Monday, April 11, 2011

Wearing a Veil in France = One Year in Jail PLUS $43,000 Fine

This woman who is wearing her traditional clothing called a niqab veil, is being pulled by a police officer

       Here comes Monday morning..People are recoverying from their relaxing and fun weekend, our new day has just started with a beautiful spring sunshine and the ocean breeze here in the West coast, California. BUT! there is one crucial peoblem which is about to go very radical. We are certainly shocked by this article from Yahoo

       Let's face it.
      "France bans face-covering Islamic veil" by Camille Rustici, April 11th, Monday.

         So, what's happening in France today, yep, literally, is that police men are arresting those who are "veiled" in Paris. This woman who is wearing her traditional clothing called a niqab veil, is being pulled by a police officer (in the picture above). Why? It's because they are fighting against the France's new law; banning Muslimic veils.
         The article says that the county police have already sent about 61 people who tried to stop the law from officially banning veils to jail!!
The story goes on;
"It was unclear whether the women were also fined for wearing a veil. The law says veiled women risk a Euro 150 ($215) fine or special citizenship classes, though not jail. People who force women to don a veil are subject to up to a year in prison and a Euro 30,000 fine ($43,000), and possibly twice that if the veiled person is a minor (The France's law)."

         The lists of France's points about their ban of face-covering veils:
-Gender equality(Minister Claude Gueant)
- "It's just a law... the history of France"which people have to accept if living in France (Emmanuel Roux of the police union SCPN).
-"It is illegal to hide the face in the public space.."except motor cycle helmet and special festivals(The law)
-The law of banning veils apply to both tourists and citizens.

        On the other hand, People who wear face-covering veils/head-scarfs have their voice:
-It's "racist (Kenza Drider, who lives in Avignon and wears a niqab)."
-France is where people can wear whatever they want.
-The veil "is a submission to God ( Drider)."
-Against the Human Rights.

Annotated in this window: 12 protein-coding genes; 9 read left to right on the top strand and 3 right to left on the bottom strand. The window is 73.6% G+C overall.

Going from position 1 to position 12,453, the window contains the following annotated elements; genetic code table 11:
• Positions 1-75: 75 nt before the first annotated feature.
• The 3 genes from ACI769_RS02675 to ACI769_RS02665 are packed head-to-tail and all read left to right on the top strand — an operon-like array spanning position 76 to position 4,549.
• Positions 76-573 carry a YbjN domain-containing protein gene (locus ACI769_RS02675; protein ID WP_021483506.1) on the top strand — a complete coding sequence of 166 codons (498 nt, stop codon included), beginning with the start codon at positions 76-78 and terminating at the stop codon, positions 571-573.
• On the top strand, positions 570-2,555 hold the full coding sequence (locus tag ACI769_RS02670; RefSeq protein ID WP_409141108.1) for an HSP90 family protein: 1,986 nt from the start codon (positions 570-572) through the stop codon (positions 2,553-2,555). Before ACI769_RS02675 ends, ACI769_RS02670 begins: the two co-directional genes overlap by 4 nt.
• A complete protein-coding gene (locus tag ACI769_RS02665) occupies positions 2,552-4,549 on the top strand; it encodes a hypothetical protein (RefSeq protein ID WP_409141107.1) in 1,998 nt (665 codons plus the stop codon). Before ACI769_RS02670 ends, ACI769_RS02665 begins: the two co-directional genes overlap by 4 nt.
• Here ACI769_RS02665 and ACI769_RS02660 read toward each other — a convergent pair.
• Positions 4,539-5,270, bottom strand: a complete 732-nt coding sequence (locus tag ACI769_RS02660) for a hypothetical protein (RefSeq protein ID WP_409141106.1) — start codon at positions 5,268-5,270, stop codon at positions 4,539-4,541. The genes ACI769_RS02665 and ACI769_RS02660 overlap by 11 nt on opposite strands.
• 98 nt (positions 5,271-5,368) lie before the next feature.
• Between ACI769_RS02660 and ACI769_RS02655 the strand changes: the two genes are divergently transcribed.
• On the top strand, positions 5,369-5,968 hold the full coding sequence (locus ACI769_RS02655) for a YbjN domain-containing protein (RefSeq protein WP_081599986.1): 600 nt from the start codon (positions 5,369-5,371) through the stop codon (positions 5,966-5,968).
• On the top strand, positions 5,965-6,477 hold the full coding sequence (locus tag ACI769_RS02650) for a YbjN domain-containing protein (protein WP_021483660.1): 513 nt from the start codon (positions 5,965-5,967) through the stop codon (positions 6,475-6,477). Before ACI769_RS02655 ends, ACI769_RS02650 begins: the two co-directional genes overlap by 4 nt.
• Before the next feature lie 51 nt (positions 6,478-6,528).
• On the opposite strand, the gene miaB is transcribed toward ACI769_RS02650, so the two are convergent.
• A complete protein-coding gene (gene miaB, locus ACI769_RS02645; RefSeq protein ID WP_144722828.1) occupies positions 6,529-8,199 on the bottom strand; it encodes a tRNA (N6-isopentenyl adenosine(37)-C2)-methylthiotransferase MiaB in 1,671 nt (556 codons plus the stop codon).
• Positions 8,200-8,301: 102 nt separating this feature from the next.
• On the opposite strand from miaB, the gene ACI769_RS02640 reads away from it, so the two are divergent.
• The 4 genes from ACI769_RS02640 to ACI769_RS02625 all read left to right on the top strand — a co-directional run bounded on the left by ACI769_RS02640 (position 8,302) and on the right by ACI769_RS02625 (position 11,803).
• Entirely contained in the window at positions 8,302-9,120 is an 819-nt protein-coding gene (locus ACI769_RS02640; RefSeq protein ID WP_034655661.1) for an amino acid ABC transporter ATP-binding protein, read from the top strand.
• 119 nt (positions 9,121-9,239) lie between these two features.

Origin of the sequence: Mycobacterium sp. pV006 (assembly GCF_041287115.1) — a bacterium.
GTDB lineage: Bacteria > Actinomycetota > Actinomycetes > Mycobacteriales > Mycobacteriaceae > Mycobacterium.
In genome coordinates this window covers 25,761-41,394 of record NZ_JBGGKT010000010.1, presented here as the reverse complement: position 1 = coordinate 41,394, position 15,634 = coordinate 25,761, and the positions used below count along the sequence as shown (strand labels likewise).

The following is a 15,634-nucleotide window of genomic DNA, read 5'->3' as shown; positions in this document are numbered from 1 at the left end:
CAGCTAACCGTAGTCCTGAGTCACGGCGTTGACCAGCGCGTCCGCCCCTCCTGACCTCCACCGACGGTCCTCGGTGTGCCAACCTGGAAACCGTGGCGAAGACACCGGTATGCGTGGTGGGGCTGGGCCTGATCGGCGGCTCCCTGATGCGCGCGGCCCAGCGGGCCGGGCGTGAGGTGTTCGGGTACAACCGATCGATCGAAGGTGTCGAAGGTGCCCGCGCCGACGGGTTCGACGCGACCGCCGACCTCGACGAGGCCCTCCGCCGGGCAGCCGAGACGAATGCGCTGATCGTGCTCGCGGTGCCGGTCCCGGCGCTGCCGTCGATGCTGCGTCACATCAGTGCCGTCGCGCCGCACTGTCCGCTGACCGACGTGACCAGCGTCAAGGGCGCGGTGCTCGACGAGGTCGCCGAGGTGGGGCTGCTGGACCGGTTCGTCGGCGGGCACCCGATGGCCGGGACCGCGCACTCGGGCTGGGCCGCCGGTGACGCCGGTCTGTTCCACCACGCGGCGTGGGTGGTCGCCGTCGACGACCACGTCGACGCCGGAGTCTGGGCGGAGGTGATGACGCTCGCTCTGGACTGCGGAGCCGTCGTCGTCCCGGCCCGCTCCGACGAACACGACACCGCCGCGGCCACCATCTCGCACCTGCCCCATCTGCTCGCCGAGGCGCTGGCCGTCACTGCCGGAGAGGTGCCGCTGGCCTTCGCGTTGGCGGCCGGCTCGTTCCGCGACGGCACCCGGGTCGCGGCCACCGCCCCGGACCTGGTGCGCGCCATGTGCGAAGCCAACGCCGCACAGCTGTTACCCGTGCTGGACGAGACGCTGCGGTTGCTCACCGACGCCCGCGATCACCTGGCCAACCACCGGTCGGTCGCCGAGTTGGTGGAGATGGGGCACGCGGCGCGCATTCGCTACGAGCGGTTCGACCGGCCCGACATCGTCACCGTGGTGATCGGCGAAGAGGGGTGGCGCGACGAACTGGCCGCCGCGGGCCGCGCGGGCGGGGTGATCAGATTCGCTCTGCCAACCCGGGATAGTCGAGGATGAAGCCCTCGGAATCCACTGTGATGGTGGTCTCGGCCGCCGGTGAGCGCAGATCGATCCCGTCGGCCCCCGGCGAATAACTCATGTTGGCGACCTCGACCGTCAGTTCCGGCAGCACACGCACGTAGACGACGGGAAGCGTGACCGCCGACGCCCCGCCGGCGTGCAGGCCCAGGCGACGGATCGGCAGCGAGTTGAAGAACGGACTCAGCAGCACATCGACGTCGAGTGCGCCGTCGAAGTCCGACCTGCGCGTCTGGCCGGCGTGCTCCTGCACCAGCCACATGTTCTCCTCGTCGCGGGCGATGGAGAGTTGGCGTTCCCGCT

There are about 5 million Muslims in France, and some speak out that wearing their traditional outfits is their own freedom. Moreover, those who wear niqabs, abayas, and any other traditional veils express that the law that forces to take their veils off is against the human rights.

         We talked about the same topic earlier in March, but this article makes us think whether the France is making sense, or Muslim women and those who wear veils in the public have their rights to wear what they choose to wear.

Picture updates, summary by Heidi
Link, summary editing by Yuri
Editing support, organization by Jose

Saturday, April 2, 2011

It's your choice whether you want to cover or not.
--> watch this clip before reading!

Girl A

Girl B
Girl C
<Conversation on the clip>
A: Do you have to wear that dress?
B: You mean my Abaya?
A: Yeah, can't you just cover your head and wear normal clothes?
B: I prefer this. We're supposed to cover our beautiful body parts. Only our husband has the right to see them.
C: Salamaz!
A: I meant like her. She's covered and she looks beautiful!
B: (If I say that's not the right way to wear Hijab.. that would be backbiting...... How do I explain?)

1.Abaya : a long black-sleeved robe worn by Muslim women in Arabic-speaking countries, often with headscarf or veil
2.Salamaz :"Hi" in Arabic
3. Hijab : a traditional scarf worn by Muslim women to cover their hair and neck and sometimes the face
                                                                                     Created by Amirah Yousaf
                                                                                     From Youtube

     There are 3 different girls dressed differently. Girl A in a tiny top and shorts asks Girl B if her Abaya is something Girl B must wear. Girl B explains that Girl B believes that her body is very "special" and only her husband is allowed to see it. Girl A continues; Girl A wonders if Girl B can just cover her head and wear whatever. Girl C shows up. She is covering her head but not her body(she is wearing a casual outfit.)


     I believe that it's totally Girl B's choice if she wants to wear Abaya or casual clothes, and no one can tell a person, like the Girl B in Abaya, to suggest/ask her to wear something else. I think Girl B is wearing Abaya not because she HAS TO or the LAW says so. (maybe some places in the world, ex, Saudi Arabia, might ask you to wear some certain outfit.) Girl A has no right to tell Girl B what to wear. Girl A says Girl C looks pretty because she is wearing something other than Abaya, so is she saying that girls in Abayas looks less beautiful?

     Girl A thinks abaya is not pretty and not "normal." But, who decide which is normal or abnormal? From Girl A's view, wearing abaya is abnormal, but from Girl B's view, it's just something to be proud of and beautiful. It's their tradition and belief coming from their own history. We should respect their custom.